Previous Challenge Entry (Level 2 – Intermediate)
Topic: South America (02/05/09)
- TITLE: It Must Be Love
By Kellie Henningsen
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The funeral had been only four months before. Elaine was there to comfort Ted as he paid his final farewells to his wife of thirty years. She grieved with him the loss of Diane who had been a strong friend to her over the years as they served on the mission field in Brazil. Elaine’s ministry was in the Sao Paulo region while Ted and Diane ministered to the native people deep in the jungle. To find herself in love with the husband of her good friend was a strange place to be. Still…one look in his eyes and she knew she was where God wanted her.
The truck they were in crawled along at a painfully slow rate of speed as they inched their way further and further into the jungle. “I am so excited for you to meet the Korubo tribe, Elaine! You are going to find them most interesting!” Ted’s love for his tribe came through as he instructed Elaine in their culture and traditions.
After travelling for several hours by truck, they finished the trek into the jungle on foot in order to reach this tribe that was so isolated from the rest of the world.
“Welcome, Ted!” the man who appeared to be chief spoke in a foreign tongue as he came towards them, bowed in respect, and then held out a trinket as a form of welcome glancing at Elaine questioningly.
“Please, I wish to introduce you to Elaine.” Ted pushed her forward and waited while she bowed in respect as he had told her to.
The chief returned the gesture but still seemed a little bothered by the newcomer’s presence. “Come! We are preparing to eat – you need food.” The chief commanded them as he waved his hand toward the fire that was burning in the center of the village.
Elaine, while trying not to stare at the spider monkey which was slowly sizzling over the fire, listened intently to Ted as he fluently spoke the native tongue of the Korubo tribe to those around them.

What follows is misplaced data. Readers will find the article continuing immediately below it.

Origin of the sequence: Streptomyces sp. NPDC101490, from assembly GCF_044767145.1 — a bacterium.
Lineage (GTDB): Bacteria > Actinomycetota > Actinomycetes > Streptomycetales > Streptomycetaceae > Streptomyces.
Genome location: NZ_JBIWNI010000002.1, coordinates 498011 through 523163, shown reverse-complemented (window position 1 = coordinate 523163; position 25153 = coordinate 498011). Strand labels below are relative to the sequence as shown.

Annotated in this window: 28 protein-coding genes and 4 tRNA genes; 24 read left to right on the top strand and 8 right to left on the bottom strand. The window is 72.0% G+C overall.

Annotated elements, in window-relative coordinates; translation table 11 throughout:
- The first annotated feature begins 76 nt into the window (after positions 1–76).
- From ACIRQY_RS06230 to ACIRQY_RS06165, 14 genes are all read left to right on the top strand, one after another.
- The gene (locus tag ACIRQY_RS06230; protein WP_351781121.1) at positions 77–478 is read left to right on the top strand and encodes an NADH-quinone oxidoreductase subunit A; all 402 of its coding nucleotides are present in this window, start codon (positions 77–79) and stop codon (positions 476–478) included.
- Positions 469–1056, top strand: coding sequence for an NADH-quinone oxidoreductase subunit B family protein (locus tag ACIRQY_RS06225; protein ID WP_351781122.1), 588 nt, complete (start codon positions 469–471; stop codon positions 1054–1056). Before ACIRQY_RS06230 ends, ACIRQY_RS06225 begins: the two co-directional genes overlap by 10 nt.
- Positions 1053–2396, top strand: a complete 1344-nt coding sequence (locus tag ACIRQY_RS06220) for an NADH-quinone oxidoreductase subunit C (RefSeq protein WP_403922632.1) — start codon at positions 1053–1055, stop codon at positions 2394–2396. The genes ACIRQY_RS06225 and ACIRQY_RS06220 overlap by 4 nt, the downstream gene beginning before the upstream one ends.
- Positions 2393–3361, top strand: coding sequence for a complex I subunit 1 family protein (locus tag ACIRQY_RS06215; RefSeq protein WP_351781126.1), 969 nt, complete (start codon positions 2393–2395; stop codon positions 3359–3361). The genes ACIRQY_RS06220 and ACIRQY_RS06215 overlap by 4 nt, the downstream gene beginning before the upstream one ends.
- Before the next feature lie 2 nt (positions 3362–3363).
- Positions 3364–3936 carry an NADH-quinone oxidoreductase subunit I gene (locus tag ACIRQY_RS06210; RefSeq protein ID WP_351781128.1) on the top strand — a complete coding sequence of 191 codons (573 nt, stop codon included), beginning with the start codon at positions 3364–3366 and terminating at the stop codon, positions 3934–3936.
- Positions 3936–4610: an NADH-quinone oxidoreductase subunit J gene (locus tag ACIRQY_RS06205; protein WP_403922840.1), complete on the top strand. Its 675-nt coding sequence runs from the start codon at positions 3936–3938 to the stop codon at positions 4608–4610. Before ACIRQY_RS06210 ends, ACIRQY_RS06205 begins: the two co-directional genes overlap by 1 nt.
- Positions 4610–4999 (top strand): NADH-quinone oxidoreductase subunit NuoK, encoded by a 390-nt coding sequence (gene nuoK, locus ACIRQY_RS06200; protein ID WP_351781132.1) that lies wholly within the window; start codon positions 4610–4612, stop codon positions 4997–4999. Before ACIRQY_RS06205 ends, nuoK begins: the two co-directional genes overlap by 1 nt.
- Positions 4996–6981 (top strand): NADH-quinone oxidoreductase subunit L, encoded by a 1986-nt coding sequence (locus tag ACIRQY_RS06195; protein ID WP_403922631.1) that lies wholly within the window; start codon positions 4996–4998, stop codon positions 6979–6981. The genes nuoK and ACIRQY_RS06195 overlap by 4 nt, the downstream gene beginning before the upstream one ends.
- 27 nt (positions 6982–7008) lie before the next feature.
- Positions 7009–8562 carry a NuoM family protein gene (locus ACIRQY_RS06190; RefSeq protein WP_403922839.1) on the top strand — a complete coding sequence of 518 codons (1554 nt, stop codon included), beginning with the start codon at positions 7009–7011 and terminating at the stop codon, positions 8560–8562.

Suddenly, the tribal chief stood up and approached the fire. With a loud yell, he raised his arms. The tribe joined with him as they chanted out a phrase growing louder and louder with each repetition. As quickly as he started the ritual, the chief ended it by lowering his arms. He then removed the monkey from the fire and placed it on the ground in front of him.
Ted leaned in close to Elaine. “Everyone will take a piece of the monkey now. They will pass it around – just rip off some and eat. You have to do this – they will be greatly offended if you do not.”
Elaine looked around the circle anxiously as the monkey was tossed in front of her. The painted faces glowed eerily as the fire flickered in the midst of them. All was quiet – they were all waiting for her.
“Please, Elaine, you have to do this!” Ted whispered through gritted teeth. The strain in his voice was clearly audible.
Elaine knew that what she did in the next few minutes was critical to Ted’s ministry to this Korubo tribe. Offending the Indian chief and his people was simply not an option.
The monkey’s lifeless beady eyes stared straight through her as Elaine gingerly picked the creature up. The Indian chief grew impatient at the delay, and with a grunt, he reached out, grabbed the monkey from her, ripped off the front leg, and presented it to her with pride.
Elaine thanked him in Portuguese hoping he would understand. The whole circle of Indian warriors watched and waited. Holding the leg in her hand, she brought it to her mouth and bit off a huge chunk of meat. A loud cheer went up from the circle and the monkey was quickly passed from one native to the next as they all tore off sections and ate heartily.
The Indian chief said something to Ted and then tipped his head towards Elaine and offered her a brief smile. Apparently she was now accepted as a friend of the tribe.
She was grateful no one noticed, when moments later, she carefully removed the monkey hairs that were lodged in her teeth. “This must be love,” Elaine mused, “It must be love!”
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